Data scientists need to share results, which is different than talking shop with other data scientists. Read about influencing people and telling stories as a data scientist.
Often when we think of a data science assignment, the main thing that comes to mind is the algorithm technique that needs to be applied. While, that is crucially important, there are many other steps in a typical data science assignment that requires equal attention.
In this post, we’ll be doing a step-by-step walkthrough of a basic machine learning project, geared toward people with some knowledge of programming (preferably Python), but who don’t have much experience with machine learning. By the end of this post, you’ll understand what machine learning is, how it can help you, and be able to build your own machine learning classifiers for any dataset you want. We’ll teach a computer how to distinguish between ‘clickbait’ headlines and ‘normal’ headlines, where the former are those irritating ‘You won’t believe what X does to Y’ type headlines that deliberately withhold information to try to make people click on the article.
This is a document about another exercise in decision theory applied to video games. The video in this edition is divine divinity: original sins 2. It’s actually very good and it gave me a small nerd snipe.
The field of natural language processing (NLP) makes it possible to understand patterns in large amounts of language data, from online reviews to audio recordings. But before a data scientist can really dig into an NLP problem, he or she must lay the groundwork that helps a model make sense of the different units of language it will encounter. Word embeddings are a set of feature engineering techniques widely used in predictive NLP modeling, particularly in deep learning applications. Word embeddings transform sparse vector representations of words into a dense, continuous vector space, enabling you to identify similarities between words and phrases — on a large scale — based on their context. In this piece, I’ll explain the reasoning behind word embeddings and demostrate how to use these techniques to create clusters of similar words using data from 500,000 Amazon reviews of food. You can download the dataset to follow along.
Applying NLP feature engineering and stylometry principles to identify authorship similarity
I learned how important to understand data before running algorithms, how important it is to know the context and the industry before jumping on getting insights, how it is very easy to make models but tough to get them to work for you, and finally, how it only takes one line of code to run linear regression on your dataset.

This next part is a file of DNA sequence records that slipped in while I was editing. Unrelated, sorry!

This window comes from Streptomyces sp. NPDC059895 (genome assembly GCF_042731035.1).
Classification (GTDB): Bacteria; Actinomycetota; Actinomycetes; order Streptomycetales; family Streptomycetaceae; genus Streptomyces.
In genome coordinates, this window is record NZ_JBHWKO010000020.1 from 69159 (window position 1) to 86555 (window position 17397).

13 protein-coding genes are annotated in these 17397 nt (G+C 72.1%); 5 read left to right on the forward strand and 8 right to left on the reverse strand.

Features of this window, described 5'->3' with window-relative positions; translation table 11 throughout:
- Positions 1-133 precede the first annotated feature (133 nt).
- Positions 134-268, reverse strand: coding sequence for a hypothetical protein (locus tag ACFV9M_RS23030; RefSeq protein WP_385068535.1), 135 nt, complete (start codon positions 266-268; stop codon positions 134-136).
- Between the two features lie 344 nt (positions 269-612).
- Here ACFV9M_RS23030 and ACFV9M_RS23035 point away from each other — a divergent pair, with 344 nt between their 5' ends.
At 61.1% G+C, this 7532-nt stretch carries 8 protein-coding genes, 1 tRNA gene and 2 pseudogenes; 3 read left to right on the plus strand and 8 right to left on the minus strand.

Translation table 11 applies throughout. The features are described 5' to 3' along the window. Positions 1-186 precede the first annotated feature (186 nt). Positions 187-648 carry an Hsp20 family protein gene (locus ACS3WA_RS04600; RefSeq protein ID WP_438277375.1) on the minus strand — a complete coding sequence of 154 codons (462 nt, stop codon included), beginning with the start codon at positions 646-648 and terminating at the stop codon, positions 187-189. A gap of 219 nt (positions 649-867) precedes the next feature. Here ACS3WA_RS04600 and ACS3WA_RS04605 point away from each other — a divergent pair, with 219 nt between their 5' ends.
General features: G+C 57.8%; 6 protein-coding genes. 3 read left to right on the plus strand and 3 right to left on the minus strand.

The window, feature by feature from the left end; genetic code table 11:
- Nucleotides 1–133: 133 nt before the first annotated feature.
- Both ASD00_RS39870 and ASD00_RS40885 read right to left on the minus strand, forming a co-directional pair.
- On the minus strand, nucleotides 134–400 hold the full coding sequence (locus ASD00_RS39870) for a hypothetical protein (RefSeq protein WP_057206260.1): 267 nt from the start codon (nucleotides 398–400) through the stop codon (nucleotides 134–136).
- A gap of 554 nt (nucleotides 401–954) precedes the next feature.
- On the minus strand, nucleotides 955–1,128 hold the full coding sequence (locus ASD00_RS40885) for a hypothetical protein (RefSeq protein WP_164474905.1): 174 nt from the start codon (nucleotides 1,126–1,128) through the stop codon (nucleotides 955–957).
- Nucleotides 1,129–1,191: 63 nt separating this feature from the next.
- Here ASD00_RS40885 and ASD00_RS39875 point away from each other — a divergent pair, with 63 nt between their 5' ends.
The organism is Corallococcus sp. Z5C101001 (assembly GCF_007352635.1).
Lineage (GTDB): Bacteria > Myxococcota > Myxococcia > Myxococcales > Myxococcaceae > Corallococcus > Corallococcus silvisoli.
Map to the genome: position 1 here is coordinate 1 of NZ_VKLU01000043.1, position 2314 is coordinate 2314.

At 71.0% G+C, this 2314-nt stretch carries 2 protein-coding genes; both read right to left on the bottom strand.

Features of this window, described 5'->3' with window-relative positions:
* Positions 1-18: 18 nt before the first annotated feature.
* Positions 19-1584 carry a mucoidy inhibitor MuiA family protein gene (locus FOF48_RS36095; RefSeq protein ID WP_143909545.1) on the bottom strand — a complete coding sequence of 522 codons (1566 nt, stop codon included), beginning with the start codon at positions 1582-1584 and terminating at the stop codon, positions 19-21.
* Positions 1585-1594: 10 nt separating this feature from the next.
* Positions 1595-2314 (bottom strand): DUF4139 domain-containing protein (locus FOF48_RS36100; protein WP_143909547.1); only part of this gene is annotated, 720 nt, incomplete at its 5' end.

Miriah Meyer explores how interactive visualizations can help us find meaning in mounds of data.
In the last two posts, I’ve focused purely on statistical topics – one-way ANOVA and dealing with multicollinearity in R. In this post, I’ll deviate from the pure statistical topics and will try to highlight some aspects of qualitative research. More specifically, I’ll show you the procedure of analyzing text mining and visualizing the text analysis using word cloud.
What is an artificial neural network? How does it work? What types of artificial neural networks exist? How are different types of artificial neural networks used in natural language processing? We will discuss all these questions in the following article.
While there are hundreds of excellent books and websites devoted to R, the canonical source of truth regarding the R system remains the R manuals. You can find the manuals at your local CRAN mirror and on your laptop as part of the R distribution (try Help > Manuals in RGui, or Help > R Help in RStudio to find them). Unlike books, the R manuals are updated by the R Core Team with every new release, so if you’re not sure how the base R system is supposed to work this is the place to check.
One of the specialist smoother types in the mgcv package is the Markov Random Field (MRF) smooth. This smoother essentially allows you to model spatial data with an intrinsic Gaussian Markov random field (GMRF). GRMFs are often used for spatial data measured over discrete spatial regions. MRFs are quite flexible as you can think about them as representing an undirected graph whose nodes are your samples and the connections between the nodes are specified via a neighbourhood structure. I’ve become interested in using these MRF smooths to include information about relationships between species. However, these smooths are not widely documented in the smoothing literature so working out how best to use them to do what we want has been a little tricky once you move beyond the typical spatial examples. As a result I’ve been fiddling with these smooths, fitting them to some spatial data I came across in a tutorial Regional Smoothing in R from The Pudding. In this post I take a quick look at how to use the MRF smooth in mgcv to model a discrete spatial data set from the US Census Bureau.
Ensemble learning methods are widely used nowadays for its predictive performance improvement. Ensemble learning combines multiple predictions (forecasts) from one or multiple methods to overcome accuracy of simple prediction and to avoid possible overfit. In the domain of time series forecasting, we have somehow obstructed situation because of dynamic changes in coming data. However, when a single regression model is used for forecasting, time dependency is not the obstacle, we can tune it at current time of a sliding window. For this reason, in this post, I will describe you two simple ensemble learning methods – Bagging and Random Forest. Bagging will be used with combination of two simple regression trees methods used in the previous post (RPART and CTREE). I will not repeat most of the things mentioned there so check it first if you didn’t make it already: Using regression trees for forecasting double-seasonal time series with trend.